The drop in the volume of business in the hotel and restaurant channel has resulted in the market being slow during the month of October, when the pomegranate supply from different producing areas in Spain and other countries in the Mediterranean usually peaks.
Despite this, prices are higher than last year due to the lower production. Currently, Spain is mainly marketing the Mollar de Elche pomegranate and, to a lesser extent, the Wonderful.
“This year, our Mollar pomegranate harvest has been reduced by around 25% compared to last season. It is also worth noting that there are around 10% more second class pomegranates due to the damage to the skin caused by sunburn,” says Susi Bonet, of the Cambayas cooperative from Elche, the main pomegranate producing area in Spain.
“Given the significantly lower supply of first-class pomegranates, prices are higher and, although the market has been slow so far, we are meeting the targets set at the beginning of the campaign. We hope, however, that sales will be better in November, since the supply of pomegranates from other Spanish producing areas and from third countries will be lower. The drop in the production will certainly be most noticeable from November," she says.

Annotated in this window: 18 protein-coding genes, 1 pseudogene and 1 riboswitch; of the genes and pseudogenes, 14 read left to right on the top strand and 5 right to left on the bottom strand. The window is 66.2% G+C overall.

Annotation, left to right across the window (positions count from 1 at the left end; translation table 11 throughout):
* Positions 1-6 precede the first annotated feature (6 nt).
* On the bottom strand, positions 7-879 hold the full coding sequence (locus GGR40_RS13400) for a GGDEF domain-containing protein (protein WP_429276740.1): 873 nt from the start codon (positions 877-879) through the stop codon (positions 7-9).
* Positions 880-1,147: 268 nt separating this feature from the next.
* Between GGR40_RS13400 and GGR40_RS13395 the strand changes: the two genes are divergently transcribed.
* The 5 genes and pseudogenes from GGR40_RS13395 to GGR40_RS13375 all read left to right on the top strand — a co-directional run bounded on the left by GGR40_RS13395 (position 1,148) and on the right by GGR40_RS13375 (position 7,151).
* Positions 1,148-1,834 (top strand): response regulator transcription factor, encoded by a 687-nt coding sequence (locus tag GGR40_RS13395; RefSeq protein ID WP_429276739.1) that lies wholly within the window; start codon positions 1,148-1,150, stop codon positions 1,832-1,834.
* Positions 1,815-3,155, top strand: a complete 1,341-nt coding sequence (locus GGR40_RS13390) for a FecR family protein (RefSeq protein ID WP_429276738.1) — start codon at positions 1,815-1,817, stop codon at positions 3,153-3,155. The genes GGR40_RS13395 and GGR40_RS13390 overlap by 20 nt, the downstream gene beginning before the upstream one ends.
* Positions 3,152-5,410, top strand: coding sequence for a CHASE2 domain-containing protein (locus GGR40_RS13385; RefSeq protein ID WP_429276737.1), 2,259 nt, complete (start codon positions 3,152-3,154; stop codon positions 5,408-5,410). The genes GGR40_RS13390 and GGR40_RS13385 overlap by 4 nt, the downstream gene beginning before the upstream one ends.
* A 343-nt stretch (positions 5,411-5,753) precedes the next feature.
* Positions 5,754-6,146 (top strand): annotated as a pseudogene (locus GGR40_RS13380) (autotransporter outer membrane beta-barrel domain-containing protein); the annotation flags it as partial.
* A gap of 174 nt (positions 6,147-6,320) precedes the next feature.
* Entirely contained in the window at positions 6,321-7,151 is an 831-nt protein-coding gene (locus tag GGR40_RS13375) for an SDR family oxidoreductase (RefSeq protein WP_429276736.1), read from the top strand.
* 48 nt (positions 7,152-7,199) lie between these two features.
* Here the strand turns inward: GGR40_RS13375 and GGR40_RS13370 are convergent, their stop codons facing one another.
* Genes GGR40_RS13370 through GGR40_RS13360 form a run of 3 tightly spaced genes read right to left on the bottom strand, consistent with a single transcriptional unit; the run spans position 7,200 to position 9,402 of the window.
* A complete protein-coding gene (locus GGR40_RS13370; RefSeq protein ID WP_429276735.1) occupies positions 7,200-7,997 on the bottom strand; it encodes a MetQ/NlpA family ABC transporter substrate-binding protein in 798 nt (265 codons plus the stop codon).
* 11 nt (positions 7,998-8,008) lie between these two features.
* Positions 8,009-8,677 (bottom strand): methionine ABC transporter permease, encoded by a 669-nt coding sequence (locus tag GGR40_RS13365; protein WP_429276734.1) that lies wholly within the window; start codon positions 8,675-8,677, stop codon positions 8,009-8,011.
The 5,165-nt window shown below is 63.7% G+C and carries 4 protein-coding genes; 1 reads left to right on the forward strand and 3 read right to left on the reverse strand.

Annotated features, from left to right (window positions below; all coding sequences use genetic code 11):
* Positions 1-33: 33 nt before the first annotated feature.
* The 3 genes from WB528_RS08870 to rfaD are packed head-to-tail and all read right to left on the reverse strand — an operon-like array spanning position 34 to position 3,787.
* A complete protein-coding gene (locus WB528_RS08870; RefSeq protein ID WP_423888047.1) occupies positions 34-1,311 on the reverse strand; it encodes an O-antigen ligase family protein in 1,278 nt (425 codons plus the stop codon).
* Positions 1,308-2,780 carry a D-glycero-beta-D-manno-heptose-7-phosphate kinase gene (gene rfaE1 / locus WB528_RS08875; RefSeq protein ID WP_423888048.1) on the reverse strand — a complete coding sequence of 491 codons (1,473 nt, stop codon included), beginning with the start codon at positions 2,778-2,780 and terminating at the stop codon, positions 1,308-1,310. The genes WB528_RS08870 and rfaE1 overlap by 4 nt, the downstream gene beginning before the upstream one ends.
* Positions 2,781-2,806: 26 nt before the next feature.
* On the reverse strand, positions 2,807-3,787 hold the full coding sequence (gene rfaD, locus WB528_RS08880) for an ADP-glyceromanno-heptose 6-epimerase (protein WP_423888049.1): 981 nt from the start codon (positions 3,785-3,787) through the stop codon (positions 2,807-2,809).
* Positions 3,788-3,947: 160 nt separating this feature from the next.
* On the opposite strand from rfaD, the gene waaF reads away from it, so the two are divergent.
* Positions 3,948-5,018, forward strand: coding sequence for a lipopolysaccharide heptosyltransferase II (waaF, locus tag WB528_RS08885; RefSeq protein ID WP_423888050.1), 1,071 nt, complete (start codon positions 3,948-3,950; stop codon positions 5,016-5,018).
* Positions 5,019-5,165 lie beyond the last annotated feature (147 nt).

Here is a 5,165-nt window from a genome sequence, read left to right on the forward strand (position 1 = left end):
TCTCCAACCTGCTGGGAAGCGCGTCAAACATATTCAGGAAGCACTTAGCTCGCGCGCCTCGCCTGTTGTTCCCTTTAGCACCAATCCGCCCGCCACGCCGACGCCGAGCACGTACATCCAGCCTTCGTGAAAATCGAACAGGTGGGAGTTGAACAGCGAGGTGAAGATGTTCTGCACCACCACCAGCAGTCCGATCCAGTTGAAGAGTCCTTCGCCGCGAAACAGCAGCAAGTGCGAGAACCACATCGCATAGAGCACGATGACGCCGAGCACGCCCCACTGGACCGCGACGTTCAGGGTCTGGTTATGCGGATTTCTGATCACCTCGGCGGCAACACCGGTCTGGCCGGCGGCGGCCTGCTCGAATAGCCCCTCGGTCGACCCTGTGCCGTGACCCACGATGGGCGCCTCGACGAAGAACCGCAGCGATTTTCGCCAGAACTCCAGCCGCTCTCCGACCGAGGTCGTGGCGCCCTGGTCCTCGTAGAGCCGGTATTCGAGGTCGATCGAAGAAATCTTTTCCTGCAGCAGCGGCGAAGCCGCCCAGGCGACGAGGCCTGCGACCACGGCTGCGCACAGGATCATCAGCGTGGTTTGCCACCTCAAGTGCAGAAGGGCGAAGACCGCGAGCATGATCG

According to the representative of this cooperative, the largest producer of pomegranates in Spain, the pandemic is not having a clear impact on the consumption of this fruit, besides that caused by the closure of restaurants in some Spanish provinces and in other European countries. "We cannot plan our sales thinking about the coronavirus; we are facing the campaign as if it were a normal one," says Susi Bonet.
Cambayas sells its Mollar pomegranates on the domestic market and in various European countries such as France and the Netherlands, as well as in the United Arab Emirates, in the Middle East.